Wednesday, September 28, 2022

The Daily Heller

Steven Heller is a highly regarded designer, art direction, journalist, critic, writer and editor who writes the "Daily Heller" blog for Print magazine, and a few days ago he asked me some questions about The Last Mechanical Monster. It's an unusually deep and thoughtful interview; could be the best one I'll do about this book! Many thanks to Mr. Heller and Print.

Friday, September 23, 2022

The Intellectual Life #14

A Peek into the Intimate Intellectual Life of a Long-Married Couple, Part 14:

We get a postcard in the mail from an outfit called Five Star Landscaping.

Karen: "They must be a lot better than those losers at Four Star Landscaping."

Me: "We should start a company called 'Six Star Landscaping!'"

Karen: "We should be Ten Scar--I mean, Ten STAR--Landscaping!"

Me: "Ten Scar?"

Karen: "Yeah. Ten Scar Landscaping."

Me: "Ten Scar Landscaping: We're Not That Good With Power Tools."

Fist bump.

This has been another peek into the intimate intellectual life of a long-married couple.

Saturday, September 17, 2022

Travels with Phil Frank

Antique Shop Find of the Day--maybe the Year! An original comic strip by Phil Frank. Frank did a lot of work in comics before he died in 2007, including two syndicated strips--"Farley" and "The Elderberries"--and a rare arrangement in which he continued his "Farley" strip exclusively for the San Francisco Chronicle, making him probably the last single-paper strip cartoonist in the business.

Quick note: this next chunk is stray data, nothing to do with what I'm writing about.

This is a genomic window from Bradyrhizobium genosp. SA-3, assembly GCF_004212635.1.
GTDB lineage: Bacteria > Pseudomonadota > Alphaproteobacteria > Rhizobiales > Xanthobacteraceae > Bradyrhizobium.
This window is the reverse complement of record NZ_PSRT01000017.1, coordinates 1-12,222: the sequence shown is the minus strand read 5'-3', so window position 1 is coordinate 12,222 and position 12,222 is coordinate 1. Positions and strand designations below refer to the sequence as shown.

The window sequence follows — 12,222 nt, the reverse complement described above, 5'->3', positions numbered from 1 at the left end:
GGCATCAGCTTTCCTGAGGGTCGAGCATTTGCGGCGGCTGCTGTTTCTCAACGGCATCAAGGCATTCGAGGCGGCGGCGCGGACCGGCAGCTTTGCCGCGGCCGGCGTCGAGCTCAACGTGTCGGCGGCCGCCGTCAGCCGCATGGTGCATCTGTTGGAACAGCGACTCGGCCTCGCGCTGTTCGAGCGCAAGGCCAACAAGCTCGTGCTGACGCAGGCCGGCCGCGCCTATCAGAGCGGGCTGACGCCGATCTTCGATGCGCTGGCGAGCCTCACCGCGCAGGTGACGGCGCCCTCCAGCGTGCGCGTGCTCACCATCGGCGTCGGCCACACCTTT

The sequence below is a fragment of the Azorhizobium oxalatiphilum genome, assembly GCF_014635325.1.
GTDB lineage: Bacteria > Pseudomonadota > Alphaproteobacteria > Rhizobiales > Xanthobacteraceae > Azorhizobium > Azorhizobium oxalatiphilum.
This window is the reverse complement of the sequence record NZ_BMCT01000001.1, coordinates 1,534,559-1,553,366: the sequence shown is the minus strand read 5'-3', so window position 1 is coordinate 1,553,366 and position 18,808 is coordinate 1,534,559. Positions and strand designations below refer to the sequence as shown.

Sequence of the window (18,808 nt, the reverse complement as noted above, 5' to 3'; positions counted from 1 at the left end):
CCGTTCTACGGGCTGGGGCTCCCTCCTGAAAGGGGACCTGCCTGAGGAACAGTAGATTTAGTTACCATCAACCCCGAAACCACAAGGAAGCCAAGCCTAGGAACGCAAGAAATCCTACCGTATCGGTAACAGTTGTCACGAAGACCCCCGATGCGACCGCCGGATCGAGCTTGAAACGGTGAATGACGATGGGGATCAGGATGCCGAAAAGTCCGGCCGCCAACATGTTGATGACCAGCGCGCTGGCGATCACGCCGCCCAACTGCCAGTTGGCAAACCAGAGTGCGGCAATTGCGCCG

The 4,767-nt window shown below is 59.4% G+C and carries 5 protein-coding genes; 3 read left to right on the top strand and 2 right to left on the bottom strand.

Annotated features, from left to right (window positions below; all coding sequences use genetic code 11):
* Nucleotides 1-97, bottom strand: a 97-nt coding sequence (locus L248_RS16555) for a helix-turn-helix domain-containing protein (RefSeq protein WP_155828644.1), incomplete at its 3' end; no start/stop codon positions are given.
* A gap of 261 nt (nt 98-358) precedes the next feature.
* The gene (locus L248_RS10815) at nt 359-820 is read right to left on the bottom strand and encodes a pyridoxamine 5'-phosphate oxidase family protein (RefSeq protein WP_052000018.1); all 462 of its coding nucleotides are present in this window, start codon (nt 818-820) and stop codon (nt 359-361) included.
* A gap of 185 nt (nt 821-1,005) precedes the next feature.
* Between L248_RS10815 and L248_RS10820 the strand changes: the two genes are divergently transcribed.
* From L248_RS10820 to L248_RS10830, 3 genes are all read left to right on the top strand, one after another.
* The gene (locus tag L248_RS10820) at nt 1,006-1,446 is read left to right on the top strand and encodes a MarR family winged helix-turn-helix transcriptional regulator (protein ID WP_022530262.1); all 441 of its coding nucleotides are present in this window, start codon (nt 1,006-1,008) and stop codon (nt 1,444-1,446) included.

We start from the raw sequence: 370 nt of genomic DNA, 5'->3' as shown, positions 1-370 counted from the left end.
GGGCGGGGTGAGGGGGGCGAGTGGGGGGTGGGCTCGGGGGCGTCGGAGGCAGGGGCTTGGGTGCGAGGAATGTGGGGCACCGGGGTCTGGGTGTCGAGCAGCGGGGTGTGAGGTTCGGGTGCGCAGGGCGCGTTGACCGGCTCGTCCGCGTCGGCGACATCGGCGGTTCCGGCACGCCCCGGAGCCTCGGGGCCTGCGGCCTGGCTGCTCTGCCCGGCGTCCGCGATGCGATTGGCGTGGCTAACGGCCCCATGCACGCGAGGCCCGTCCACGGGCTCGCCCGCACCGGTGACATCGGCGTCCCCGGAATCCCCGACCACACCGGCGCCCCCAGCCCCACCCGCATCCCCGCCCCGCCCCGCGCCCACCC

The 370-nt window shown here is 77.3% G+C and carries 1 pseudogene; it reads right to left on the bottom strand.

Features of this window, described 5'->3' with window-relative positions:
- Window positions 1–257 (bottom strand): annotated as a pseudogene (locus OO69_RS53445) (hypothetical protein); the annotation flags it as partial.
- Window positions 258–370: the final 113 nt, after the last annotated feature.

I'm 99% sure that's what this is: one of the "Travels with Farley" strips he did for the Chronicle, both because of its date (2002 was two years before The Elderberries) and its San Francisco-based subject matter. 

You're gonna ask and I'm not embarrassed to say: $24. The frame and matte are worth more than that.

My favorite part is a sticky note on the back of the frame, in Frank's hand, reading "Found it!! Had to use a backhoe!" and affixed with a 37-cent postage stamp. I imagine that Frank dug up and sent the strip to a friend who'd asked for it, with the stamp's "Kansas" theme cleverly echoing the strip. It's also darned good provenance. 

I never met Frank but I was a fan of his loopy stories and characters, and his loose, confident linework. I think I can confidently say that this art could not have found a better home.

Tuesday, September 13, 2022

Temblor Ahoy!

We had what felt to us like a major earthquake two hours ago. Karen and I were walking the dog when we heard a loud boom, the ground moved a LOT, our knees buckled, and steel lamp posts started swaying back and forth like old-fashioned metronomes. Turned out it was "only" a magnitude 4.4, but pretty much right under us. 

We hurried home as neighbors rushed out, everyone asking if everyone else was OK. Got home, found that the earthquake had shaken our front door's deadbolt into place so I had to borrow a neighbor's ladder to hop our fence and get in through an open back door. What a mess. Most drawers had opened, pictures shook askew, objects slid or leaped several feet off of shelves. What you've got to be careful about is opening kitchen cabinets when glassware has slid up against the door from the other side.

We're all right. One neighbor's shower door shattered; another saw cracks in their walls. Stuff formerly on garage shelves put six or seven dents in our car hood. After we assessed our house we checked on the home of some neighbors who are on vacation. They broke a lamp.

Karen and I were here for the '89 Loma Prieta quake, which was truly a major temblor--I'll never forget seeing cars bobbing on a blacktop parking lot like boats on the ocean--but that epicenter was 120 miles away. This was the biggest one either of us remembered feeling ourselves. Gave me new respect for a mere 4.4.